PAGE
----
England manager Roy Hodgson didn’t want to go to Manaus, but he will in the first group game against Italy (Saturday, June 14, 9pm ET). The Azzurri under Cesare Prandelli have to be considered a strong contender to advance deep into this World Cup. Uruguay’s uneven qualifying campaign notwithstanding, getting by them will be difficult for England. Uruguay has performed exceptionally well in their last two major tournaments, the 2010 World Cup and 2011 Copa America which they won.
England is not as weak as many in the British Press would lead fans to believe. This is a side not only with experienced professionals, but an ability to counter attack efficiently and to adapt tactically to different styles and formations. Squad depth is improving and young players are being effectively mixed into the side.
Since getting the job right before the Euro 2012 tournament, Hodgson has been attacked relentlessly for producing dour, uninspiring football. These critics constantly harp on how England should be slicker in their passing football and more attack oriented. But the reality is England came through arguably the toughest qualifying group in UEFA by pragmatically maximizing results and playing to the squad’s strengths. This has come at the same time as Hodgson has blended in critical youth such as Andros Townsend and Alex Oxlade-Chamberlain into a team that can play well on the break. This will be critical in a group featuring a side like Italy, with an evolving more passing oriented side under Prandelli and Uruguay who maintain possession well.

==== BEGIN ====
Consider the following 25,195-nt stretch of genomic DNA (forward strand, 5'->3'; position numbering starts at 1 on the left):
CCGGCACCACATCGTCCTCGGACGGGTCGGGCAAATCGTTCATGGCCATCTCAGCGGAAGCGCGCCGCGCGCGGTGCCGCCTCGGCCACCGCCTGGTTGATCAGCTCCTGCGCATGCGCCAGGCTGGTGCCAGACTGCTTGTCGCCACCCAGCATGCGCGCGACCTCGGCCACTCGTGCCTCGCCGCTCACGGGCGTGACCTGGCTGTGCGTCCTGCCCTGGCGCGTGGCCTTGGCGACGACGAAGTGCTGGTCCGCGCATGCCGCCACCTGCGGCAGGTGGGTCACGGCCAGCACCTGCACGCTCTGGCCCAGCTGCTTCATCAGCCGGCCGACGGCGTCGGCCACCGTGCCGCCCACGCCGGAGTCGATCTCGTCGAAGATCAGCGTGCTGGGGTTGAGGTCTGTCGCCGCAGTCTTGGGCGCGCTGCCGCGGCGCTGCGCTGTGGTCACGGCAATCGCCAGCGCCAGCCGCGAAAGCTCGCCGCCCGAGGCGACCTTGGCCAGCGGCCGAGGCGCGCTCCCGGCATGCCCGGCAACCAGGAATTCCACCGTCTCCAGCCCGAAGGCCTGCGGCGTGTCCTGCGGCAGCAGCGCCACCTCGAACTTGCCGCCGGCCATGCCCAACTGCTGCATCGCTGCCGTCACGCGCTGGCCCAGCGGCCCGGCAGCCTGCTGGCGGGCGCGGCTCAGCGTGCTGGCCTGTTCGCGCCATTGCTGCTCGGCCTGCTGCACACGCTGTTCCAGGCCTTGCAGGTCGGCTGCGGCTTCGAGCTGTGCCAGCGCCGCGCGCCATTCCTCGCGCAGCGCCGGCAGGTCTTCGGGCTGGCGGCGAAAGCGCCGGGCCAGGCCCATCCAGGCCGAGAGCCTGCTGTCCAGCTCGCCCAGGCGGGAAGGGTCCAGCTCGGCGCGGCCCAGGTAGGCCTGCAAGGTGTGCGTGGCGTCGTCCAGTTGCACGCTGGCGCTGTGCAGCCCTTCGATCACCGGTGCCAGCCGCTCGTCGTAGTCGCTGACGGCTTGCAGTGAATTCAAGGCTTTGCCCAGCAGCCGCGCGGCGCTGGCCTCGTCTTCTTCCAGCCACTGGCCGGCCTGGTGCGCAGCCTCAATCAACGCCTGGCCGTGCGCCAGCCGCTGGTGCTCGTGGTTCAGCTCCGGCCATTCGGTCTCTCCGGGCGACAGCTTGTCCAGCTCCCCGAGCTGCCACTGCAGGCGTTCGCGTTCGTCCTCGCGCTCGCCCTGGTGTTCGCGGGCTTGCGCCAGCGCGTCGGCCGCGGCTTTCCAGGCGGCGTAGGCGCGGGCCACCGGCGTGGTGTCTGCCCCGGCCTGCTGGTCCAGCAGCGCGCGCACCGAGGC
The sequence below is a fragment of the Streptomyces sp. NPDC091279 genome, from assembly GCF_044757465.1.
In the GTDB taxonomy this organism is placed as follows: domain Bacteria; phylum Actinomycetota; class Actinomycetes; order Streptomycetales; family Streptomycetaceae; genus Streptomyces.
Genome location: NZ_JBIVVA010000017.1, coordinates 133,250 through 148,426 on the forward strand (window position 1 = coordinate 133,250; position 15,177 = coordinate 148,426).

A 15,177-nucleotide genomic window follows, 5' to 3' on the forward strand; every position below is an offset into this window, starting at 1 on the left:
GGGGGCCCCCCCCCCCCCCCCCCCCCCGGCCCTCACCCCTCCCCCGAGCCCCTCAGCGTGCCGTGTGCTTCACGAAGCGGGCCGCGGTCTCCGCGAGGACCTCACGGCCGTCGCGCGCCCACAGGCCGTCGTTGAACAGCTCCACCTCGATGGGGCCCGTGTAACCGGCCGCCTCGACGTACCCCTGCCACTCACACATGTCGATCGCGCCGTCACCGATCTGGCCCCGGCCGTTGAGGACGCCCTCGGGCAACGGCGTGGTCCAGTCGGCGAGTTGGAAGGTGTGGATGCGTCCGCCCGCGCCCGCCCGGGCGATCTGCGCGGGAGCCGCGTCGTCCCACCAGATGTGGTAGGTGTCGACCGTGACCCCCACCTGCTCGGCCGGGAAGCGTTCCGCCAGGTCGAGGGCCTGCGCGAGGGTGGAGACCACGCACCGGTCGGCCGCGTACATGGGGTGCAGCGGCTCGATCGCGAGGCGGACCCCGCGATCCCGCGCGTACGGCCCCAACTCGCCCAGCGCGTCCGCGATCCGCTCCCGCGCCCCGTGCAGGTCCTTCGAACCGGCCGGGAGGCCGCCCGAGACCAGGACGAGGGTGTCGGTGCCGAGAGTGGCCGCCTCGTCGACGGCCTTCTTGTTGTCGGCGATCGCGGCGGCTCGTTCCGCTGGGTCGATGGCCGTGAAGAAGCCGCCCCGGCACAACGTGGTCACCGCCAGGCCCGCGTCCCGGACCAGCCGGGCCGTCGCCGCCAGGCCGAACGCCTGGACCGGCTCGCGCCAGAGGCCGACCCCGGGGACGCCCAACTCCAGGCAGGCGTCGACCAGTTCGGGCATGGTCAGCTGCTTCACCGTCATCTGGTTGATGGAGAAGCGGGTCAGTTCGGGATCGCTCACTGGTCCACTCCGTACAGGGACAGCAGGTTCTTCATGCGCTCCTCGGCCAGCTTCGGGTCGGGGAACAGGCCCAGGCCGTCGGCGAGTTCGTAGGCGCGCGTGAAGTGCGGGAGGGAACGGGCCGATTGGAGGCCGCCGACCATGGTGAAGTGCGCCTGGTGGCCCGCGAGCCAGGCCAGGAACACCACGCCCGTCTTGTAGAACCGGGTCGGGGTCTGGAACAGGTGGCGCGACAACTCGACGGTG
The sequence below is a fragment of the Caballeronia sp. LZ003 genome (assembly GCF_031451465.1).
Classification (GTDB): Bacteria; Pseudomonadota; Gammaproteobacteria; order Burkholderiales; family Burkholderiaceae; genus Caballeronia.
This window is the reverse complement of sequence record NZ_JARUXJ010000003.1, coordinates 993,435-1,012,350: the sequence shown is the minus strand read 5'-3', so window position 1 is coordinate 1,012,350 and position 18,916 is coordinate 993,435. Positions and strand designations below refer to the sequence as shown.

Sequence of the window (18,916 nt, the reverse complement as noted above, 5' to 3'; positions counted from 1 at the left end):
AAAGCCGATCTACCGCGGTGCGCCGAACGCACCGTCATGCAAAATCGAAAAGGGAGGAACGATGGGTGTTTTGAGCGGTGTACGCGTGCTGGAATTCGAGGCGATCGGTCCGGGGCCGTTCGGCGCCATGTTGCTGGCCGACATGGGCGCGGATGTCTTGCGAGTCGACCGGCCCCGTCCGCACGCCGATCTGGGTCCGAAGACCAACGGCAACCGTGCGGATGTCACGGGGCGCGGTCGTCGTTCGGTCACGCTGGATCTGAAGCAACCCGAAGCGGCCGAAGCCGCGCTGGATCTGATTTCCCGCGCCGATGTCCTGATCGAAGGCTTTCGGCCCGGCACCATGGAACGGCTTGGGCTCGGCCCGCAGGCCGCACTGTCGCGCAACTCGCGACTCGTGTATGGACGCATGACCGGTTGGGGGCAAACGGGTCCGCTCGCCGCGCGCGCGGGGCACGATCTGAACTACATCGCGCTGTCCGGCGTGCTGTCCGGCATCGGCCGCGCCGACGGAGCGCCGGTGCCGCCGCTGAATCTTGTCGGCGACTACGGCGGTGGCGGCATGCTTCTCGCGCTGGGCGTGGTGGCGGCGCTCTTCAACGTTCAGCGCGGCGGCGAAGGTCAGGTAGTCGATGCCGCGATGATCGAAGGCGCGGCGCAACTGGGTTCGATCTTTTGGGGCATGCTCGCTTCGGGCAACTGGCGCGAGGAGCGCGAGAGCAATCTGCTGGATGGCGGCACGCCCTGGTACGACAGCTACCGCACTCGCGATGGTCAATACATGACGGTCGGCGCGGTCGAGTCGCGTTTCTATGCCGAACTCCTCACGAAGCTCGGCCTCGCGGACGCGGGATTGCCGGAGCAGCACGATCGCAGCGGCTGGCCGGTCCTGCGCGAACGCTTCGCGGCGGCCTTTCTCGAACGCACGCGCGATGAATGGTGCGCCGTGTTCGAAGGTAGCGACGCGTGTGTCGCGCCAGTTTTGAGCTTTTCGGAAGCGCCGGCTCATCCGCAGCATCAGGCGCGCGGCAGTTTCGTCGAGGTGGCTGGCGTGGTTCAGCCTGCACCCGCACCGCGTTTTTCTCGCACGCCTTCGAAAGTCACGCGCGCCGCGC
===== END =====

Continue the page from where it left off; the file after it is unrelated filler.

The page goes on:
To be perfectly objective, I don’t see a lot of cracks in this England side. Playing organized and tight as Hodgson insists on playing means England will be competitive in every game next summer in Brazil. No other national side on the planet has the pace and ability to counter the way England does. Townsend’s development just adds to that, giving England additional cover for Theo Walcott who like so many Arsenal players is injury prone. If England can keep Michael Carrick fit, reaching the World Cup semi-finals will not be out of the question. People’s personal preferences dictate slick football with nice passing. But England can play a different way, some would say “negative,” but I would say different — plus indigenous and progressive in its own way.
It won’t be easy but England does have a route out of this seemingly daunting group. Should the Three Lions emerge this tough group, it could be the crowning achievement on a stellar yet under-appreciated management career for Roy Hodgson.
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